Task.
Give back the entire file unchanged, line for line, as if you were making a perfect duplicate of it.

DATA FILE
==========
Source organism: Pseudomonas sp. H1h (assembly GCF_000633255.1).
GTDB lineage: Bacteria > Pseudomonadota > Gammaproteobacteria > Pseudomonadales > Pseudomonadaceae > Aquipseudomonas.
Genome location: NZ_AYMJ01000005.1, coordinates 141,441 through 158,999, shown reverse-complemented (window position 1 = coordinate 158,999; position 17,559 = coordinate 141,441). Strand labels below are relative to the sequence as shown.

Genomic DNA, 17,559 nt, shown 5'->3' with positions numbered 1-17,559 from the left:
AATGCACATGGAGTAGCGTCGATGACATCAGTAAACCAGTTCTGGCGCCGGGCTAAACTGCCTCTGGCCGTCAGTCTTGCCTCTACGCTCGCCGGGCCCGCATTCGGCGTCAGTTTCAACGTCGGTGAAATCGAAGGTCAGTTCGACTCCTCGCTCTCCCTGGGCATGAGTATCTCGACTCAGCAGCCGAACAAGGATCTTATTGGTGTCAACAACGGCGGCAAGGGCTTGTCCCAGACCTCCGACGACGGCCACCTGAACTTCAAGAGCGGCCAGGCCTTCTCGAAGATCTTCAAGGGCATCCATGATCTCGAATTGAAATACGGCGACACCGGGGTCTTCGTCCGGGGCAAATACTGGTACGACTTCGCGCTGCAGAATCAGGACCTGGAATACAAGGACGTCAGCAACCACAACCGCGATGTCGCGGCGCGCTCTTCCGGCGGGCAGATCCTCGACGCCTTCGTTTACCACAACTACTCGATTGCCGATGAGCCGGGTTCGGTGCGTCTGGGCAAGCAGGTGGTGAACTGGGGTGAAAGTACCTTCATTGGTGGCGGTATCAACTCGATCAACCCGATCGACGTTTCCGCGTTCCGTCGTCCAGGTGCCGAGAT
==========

Source organism: Pseudomonas sp. H1h (assembly GCF_000633255.1).
GTDB lineage: Bacteria > Pseudomonadota > Gammaproteobacteria > Pseudomonadales > Pseudomonadaceae > Aquipseudomonas.
Genome location: NZ_AYMJ01000005.1, coordinates 141,441 through 158,999, shown reverse-complemented (window position 1 = coordinate 158,999; position 17,559 = coordinate 141,441). Strand labels below are relative to the sequence as shown.

Genomic DNA, 17,559 nt, shown 5'->3' with positions numbered 1-17,559 from the left:
AATGCACATGGAGTAGCGTCGATGACATCAGTAAACCAGTTCTGGCGCCGGGCTAAACTGCCTCTGGCCGTCAGTCTTGCCTCTACGCTCGCCGGGCCCGCATTCGGCGTCAGTTTCAACGTCGGTGAAATCGAAGGTCAGTTCGACTCCTCGCTCTCCCTGGGCATGAGTATCTCGACTCAGCAGCCGAACAAGGATCTTATTGGTGTCAACAACGGCGGCAAGGGCTTGTCCCAGACCTCCGACGACGGCCACCTGAACTTCAAGAGCGGCCAGGCCTTCTCGAAGATCTTCAAGGGCATCCATGATCTCGAATTGAAATACGGCGACACCGGGGTCTTCGTCCGGGGCAAATACTGGTACGACTTCGCGCTGCAGAATCAGGACCTGGAATACAAGGACGTCAGCAACCACAACCGCGATGTCGCGGCGCGCTCTTCCGGCGGGCAGATCCTCGACGCCTTCGTTTACCACAACTACTCGATTGCCGATGAGCCGGGTTCGGTGCGTCTGGGCAAGCAGGTGGTGAACTGGGGTGAAAGTACCTTCATTGGTGGCGGTATCAACTCGATCAACCCGATCGACGTTTCCGCGTTCCGTCGTCCAGGTGCCGAGAT